It is the daily efforts you make that go unnoticed which will help you break into the business.  When you finally break into the business, people will see your results, not the work it took to actually get in.  These behind the scenes efforts are what count.  In today's episode, we'll go over several different playbooks from four sports coaches I admire so you can apply them to your six figure career search.
Coach Bear Bryant -Be proud of what you do each day and ensure that it is aligned with your purpose.
"This is the beginning of a new day. God has given me this day to use as I will. I can waste it or use it for good. What I do today is very important because I am exchanging a day of my life for it. When tomorrow comes, this day will be gone forever, leaving something in its place I have traded for it. I want it to be gain, not loss — good, not evil. Success, not failure in order that I shall not forget the price I paid for it."
He led the Crimson Tide to six national championships, 24 bowl games, 14 conference titles and three undefeated seasons. He finished his career with 323 victories.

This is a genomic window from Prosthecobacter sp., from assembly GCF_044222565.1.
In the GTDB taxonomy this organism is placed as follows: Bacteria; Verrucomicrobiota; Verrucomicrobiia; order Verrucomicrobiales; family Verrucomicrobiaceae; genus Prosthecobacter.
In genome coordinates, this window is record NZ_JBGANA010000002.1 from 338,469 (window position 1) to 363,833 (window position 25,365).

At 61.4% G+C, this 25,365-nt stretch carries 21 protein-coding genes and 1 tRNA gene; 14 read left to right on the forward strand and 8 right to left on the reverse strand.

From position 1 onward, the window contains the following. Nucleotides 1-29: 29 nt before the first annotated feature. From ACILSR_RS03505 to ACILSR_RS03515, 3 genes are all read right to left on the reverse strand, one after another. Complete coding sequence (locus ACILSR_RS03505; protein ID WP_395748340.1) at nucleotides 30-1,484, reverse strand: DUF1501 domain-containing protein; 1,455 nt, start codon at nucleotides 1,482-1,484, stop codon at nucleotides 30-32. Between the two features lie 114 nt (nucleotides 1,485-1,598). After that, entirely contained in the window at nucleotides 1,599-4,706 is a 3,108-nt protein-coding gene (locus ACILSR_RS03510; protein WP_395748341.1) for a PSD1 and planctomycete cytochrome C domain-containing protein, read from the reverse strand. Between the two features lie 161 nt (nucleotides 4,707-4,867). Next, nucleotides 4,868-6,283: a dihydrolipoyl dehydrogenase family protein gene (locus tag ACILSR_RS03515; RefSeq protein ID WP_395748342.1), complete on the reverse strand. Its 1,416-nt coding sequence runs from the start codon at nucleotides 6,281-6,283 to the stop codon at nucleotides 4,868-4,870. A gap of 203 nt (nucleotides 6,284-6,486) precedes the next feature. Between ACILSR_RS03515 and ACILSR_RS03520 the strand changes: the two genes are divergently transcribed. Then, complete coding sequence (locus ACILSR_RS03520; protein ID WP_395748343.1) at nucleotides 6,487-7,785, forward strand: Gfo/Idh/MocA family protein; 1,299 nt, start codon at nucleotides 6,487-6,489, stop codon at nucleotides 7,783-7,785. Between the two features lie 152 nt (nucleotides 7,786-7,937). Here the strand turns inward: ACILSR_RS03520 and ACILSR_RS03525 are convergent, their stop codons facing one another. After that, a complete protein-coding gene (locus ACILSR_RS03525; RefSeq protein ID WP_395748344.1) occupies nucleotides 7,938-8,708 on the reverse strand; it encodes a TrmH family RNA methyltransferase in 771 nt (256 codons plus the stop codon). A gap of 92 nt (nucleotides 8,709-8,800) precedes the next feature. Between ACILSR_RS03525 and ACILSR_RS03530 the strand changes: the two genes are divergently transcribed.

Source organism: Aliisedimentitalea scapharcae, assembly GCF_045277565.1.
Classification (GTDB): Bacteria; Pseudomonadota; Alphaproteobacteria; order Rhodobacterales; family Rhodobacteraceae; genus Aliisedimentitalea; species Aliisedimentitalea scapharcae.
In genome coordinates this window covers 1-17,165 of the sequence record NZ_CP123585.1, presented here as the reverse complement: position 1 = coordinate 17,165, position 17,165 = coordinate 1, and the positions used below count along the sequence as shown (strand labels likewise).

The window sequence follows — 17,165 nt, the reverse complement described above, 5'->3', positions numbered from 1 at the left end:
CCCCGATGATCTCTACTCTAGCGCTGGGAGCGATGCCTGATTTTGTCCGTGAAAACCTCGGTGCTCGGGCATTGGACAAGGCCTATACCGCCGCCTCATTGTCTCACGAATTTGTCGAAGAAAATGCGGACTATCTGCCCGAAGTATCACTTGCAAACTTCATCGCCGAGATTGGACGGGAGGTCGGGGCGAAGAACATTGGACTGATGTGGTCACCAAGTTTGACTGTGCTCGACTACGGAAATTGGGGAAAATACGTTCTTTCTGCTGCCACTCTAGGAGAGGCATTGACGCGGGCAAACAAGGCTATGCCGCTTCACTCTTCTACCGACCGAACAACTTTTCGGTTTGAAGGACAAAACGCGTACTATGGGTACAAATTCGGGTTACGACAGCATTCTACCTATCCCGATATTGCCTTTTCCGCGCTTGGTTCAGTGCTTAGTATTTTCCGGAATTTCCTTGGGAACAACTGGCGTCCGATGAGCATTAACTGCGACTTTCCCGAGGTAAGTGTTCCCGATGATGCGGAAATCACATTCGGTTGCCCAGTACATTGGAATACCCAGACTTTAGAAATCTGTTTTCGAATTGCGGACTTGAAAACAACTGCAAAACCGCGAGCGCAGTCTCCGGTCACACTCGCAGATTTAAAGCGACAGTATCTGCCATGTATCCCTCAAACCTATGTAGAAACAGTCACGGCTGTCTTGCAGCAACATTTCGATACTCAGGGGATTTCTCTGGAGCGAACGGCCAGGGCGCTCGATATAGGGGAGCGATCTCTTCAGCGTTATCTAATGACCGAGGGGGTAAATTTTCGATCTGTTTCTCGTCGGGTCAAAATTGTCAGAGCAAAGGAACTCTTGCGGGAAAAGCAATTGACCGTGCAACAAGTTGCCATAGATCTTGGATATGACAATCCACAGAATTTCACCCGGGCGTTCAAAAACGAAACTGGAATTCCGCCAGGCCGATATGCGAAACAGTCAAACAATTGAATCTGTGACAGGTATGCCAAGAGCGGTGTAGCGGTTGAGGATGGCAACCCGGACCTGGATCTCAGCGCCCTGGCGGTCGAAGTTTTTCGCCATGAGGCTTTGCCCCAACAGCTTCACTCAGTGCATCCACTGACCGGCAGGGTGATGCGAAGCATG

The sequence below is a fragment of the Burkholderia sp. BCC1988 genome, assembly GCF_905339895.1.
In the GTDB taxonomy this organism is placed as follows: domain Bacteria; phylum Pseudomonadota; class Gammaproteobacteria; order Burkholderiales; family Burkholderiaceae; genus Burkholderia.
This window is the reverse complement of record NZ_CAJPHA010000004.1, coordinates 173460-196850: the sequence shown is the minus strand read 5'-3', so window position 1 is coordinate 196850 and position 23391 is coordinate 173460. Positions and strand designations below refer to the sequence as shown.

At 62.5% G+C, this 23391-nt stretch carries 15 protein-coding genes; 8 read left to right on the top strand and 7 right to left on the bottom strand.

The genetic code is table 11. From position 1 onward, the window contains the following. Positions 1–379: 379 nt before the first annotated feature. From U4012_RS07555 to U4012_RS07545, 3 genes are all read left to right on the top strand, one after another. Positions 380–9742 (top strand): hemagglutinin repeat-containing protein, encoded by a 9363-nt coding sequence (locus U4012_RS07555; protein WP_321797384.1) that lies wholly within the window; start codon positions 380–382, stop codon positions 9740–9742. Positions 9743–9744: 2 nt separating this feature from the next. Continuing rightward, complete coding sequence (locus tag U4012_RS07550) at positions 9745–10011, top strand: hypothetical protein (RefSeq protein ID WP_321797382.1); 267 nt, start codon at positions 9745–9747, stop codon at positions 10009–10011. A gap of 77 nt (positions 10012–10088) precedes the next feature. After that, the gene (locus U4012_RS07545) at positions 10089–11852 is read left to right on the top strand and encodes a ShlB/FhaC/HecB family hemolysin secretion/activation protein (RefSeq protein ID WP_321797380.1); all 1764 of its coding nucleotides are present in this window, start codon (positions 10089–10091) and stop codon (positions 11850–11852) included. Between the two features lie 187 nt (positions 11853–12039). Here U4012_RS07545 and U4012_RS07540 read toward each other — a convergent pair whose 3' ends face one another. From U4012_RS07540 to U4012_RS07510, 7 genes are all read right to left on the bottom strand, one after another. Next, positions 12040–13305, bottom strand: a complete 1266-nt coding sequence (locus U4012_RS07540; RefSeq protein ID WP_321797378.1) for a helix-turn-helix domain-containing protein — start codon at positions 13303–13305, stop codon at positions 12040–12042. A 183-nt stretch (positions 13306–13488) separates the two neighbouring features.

While at Alabama, Bryant coached Joe Namath, Ken Stabler and Lee Roy Jordan, all NFL greats.
Coach John Wooden
"It's the little details that are vital. Little things make big things happen." It is what you do each day that matters.
The dean of college basketball. The way he coached, the way he taught the likes of Lew Alcindor (Kareem Abdul-Jabbar) and a free spirit named Bill Walton to play the game proved his greatness. Two centers from different styles that someone with an even-temper like Wooden could meld into a superstar.
His run at UCLA with 10 National Titles will never be duplicated again.
Coach Vince Lombardi
"The difference between a successful person and others is not a lack of strength, not a lack of knowledge, but rather a lack of will.” Determination and persistence will differentiate you from other candidates.
Lombardi moved mountains in the NFL, and in an era before the NFL was established.
He claimed the first two Super Bowl titles for the Green Bay Packers, and showed why the NFL was the truly dominant league of its time.  His play calling and coaching maybe Bart Starr a hero, a superstar and a Hall of Fame quarterback.
Coach Phil Jackson
"Your problems never cease. They just change.”  You must be bigger than your problems
Eleven NBA titles with the Chicago Bulls and the Los Angeles Lakers in an era where the NBA evolved into the worldwide culture.